The Forest Preserve Enabling Act of 1913, charged the district to restore, restock, protect and preserve lands together with their flora and fauna for the education, pleasure, and recreation of the public.


“The most precious things of life are near at hand.”

John Burroughs, Naturalist


Fire and ice shaped our landscape over the past 12,000 years. When European settlers arrived in what is now Cook County they found a landscape still experiencing dynamic change. Native Americans helped shaped their environment, most notably by use of fire. The pace of change increased dramatically after 1700, first by hunting and fur trapping, then farming, and finally urbanization.


After almost 200 years of intensive human settlement, most of Cook County’s original prairies, wetlands, woodlands and forests are now limited to protected preserves. Unfortunately, even in preserves, the native animals, plants, and even whole ecosystems face threats to their survival. Pollution, habitat loss, changes in hydrology, lack of periodic fire, and intense competition take a toll. Survival of many of our native species depends on positive action we take now, before it is too late.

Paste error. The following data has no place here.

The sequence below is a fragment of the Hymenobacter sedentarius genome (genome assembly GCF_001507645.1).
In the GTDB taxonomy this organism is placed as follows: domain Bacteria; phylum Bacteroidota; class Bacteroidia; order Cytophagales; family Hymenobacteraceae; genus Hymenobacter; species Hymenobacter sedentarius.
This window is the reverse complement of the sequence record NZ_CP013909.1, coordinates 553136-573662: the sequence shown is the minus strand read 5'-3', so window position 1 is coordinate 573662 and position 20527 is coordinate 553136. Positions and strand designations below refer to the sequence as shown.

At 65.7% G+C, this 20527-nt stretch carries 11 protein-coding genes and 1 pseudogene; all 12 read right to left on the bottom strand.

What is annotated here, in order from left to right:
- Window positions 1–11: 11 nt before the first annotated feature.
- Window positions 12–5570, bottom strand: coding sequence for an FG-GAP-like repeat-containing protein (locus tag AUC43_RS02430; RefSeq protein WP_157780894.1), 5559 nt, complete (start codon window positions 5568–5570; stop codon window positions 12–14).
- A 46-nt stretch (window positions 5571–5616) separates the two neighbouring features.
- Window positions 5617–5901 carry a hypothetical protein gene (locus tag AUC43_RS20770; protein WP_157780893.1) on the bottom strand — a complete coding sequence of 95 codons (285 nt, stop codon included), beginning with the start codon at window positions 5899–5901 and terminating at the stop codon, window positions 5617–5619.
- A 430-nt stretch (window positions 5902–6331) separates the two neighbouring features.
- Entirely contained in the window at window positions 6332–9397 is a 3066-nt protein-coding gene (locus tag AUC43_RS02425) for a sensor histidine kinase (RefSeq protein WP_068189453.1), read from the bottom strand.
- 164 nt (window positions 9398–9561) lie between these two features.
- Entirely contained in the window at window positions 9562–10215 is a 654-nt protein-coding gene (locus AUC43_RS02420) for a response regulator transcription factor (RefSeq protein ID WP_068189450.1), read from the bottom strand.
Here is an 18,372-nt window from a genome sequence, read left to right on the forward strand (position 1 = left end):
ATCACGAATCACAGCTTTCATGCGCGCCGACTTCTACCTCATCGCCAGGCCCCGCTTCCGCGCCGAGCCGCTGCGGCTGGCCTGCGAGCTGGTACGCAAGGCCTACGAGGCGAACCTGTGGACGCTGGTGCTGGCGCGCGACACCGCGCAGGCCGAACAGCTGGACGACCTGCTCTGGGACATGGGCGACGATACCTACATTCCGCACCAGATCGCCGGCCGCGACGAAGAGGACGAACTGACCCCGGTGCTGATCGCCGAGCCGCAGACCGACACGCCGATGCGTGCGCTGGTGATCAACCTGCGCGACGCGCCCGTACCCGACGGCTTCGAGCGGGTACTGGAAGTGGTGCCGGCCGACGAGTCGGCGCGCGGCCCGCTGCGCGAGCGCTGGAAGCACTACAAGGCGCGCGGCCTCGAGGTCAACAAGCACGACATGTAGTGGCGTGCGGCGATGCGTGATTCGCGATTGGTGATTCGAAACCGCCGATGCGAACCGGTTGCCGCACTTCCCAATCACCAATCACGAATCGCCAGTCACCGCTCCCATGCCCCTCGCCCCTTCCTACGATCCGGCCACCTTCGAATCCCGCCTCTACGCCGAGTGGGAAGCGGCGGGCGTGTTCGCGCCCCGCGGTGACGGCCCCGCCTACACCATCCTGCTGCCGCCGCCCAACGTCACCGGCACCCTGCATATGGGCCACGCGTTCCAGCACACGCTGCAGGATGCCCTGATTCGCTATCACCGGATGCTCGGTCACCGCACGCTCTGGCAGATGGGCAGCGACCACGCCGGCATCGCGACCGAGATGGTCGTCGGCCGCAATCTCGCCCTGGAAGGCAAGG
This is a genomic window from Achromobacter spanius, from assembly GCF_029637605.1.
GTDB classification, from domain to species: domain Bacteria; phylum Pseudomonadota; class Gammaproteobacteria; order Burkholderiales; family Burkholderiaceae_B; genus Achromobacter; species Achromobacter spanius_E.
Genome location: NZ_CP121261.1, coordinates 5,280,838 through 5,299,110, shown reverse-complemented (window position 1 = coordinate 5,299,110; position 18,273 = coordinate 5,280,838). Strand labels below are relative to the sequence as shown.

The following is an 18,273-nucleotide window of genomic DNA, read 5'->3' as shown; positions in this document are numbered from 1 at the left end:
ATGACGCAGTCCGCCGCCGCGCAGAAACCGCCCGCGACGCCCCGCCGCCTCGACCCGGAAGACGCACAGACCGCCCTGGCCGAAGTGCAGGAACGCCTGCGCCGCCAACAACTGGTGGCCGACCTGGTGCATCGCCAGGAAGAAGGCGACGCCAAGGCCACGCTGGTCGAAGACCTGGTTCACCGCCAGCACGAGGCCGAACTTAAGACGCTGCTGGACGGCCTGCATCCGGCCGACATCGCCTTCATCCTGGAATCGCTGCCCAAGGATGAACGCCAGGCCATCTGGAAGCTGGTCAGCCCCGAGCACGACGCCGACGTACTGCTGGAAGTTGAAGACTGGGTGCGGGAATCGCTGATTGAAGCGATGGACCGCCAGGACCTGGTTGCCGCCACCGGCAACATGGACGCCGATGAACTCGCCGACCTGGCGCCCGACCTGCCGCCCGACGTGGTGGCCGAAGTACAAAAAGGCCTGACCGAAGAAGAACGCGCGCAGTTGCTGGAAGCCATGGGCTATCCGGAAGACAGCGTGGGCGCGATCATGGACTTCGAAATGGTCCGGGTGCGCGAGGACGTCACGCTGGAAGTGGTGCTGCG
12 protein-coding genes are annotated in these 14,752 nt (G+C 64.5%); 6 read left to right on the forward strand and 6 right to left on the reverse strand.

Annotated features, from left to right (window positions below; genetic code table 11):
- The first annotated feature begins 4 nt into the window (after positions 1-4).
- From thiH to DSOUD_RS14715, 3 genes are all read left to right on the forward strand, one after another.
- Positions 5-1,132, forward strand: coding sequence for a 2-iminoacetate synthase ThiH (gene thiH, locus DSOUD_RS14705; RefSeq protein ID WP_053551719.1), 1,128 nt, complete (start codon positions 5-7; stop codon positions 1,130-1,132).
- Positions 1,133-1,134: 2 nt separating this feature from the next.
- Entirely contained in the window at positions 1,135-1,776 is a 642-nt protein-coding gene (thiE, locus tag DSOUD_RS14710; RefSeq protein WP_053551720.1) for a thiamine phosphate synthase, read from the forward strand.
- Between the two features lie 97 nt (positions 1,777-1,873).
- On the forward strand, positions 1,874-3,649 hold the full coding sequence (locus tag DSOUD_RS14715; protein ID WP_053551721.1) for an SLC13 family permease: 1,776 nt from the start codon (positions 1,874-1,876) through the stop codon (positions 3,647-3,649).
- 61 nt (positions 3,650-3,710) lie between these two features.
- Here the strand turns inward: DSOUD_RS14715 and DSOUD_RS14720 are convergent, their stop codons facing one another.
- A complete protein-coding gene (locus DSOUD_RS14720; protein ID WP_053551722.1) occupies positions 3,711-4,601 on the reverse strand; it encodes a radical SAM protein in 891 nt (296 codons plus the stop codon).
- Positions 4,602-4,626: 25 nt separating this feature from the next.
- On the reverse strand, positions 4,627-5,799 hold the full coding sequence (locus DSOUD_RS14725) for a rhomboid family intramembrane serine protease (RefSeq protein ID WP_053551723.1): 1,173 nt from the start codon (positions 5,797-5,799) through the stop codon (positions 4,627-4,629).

It is impossible to duplicate the environmental processes that worked over thousands of acres and decades of time in the fragments we have so fortunately preserved today. Ecosystem management is an adaptive process. Ecologists identify highest priorities for preservation and restoration and prescribe techniques that have the best chance of maintaining existing biodiversity and enhancing more degraded sites.


The Forest Preserve District of Cook County accepts the challenge of preserving biodiversity and protecting our precious natural heritage. Working together with both citizen volunteers and public and private agencies, the District strives to protect and restore the county’s diverse ecosystems, so all our unique native plants and animals can live and thrive.

Visit two of the treasures of the Forest Preserves of Cook County